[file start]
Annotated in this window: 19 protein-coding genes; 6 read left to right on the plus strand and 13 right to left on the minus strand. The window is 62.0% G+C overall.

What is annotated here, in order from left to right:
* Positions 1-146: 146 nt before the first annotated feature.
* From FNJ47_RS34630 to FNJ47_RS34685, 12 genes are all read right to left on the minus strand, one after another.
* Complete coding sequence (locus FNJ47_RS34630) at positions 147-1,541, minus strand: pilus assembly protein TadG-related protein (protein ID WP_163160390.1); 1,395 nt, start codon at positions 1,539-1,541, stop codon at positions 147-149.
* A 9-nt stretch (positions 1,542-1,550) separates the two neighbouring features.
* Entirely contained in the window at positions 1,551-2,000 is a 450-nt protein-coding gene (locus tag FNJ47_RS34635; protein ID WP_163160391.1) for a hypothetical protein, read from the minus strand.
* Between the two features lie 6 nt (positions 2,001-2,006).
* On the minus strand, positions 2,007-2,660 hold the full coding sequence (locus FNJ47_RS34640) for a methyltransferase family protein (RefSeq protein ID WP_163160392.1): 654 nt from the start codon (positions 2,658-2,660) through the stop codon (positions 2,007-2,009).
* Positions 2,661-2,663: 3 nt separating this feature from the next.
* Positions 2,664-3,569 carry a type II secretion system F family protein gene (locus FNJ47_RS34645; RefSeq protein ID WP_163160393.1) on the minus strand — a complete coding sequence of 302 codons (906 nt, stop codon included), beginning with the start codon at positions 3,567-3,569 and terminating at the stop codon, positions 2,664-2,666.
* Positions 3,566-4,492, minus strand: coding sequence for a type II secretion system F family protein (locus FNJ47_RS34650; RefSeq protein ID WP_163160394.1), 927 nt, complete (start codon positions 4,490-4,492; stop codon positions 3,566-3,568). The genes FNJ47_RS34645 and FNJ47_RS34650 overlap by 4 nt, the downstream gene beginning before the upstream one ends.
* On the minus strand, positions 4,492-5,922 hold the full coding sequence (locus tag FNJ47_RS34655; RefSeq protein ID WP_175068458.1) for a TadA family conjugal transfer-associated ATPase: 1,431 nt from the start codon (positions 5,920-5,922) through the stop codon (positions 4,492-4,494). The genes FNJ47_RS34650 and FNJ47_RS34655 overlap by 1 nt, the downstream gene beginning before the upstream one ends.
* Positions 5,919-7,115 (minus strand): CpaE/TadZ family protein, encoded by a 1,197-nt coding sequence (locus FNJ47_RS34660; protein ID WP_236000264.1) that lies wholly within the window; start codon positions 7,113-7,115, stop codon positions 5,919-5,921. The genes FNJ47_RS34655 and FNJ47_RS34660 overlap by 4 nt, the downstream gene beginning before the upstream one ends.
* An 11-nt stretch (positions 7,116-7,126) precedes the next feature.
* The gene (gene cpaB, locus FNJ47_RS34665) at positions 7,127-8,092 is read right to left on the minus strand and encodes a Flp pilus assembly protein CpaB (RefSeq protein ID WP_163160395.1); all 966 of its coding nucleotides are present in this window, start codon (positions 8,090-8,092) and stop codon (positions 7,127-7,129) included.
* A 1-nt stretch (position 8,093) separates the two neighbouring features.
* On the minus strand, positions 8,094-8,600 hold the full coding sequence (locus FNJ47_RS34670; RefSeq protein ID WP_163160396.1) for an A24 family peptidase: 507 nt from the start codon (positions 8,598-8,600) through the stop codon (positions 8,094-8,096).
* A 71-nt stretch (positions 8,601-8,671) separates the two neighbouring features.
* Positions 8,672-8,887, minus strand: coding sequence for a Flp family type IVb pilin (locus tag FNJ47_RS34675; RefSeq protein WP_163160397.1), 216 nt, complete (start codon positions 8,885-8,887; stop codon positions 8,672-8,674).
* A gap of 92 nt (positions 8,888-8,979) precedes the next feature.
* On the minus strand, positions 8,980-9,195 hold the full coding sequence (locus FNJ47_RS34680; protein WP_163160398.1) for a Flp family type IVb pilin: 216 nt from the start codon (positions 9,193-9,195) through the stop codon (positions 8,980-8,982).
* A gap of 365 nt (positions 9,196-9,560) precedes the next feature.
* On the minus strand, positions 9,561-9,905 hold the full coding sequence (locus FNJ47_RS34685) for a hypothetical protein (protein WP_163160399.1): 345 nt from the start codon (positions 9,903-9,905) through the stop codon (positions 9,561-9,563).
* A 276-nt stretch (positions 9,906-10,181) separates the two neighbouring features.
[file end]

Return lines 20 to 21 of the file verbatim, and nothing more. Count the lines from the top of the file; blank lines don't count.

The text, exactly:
* Positions 8,672-8,887, minus strand: coding sequence for a Flp family type IVb pilin (locus tag FNJ47_RS34675; RefSeq protein WP_163160397.1), 216 nt, complete (start codon positions 8,885-8,887; stop codon positions 8,672-8,674).
* A gap of 92 nt (positions 8,888-8,979) precedes the next feature.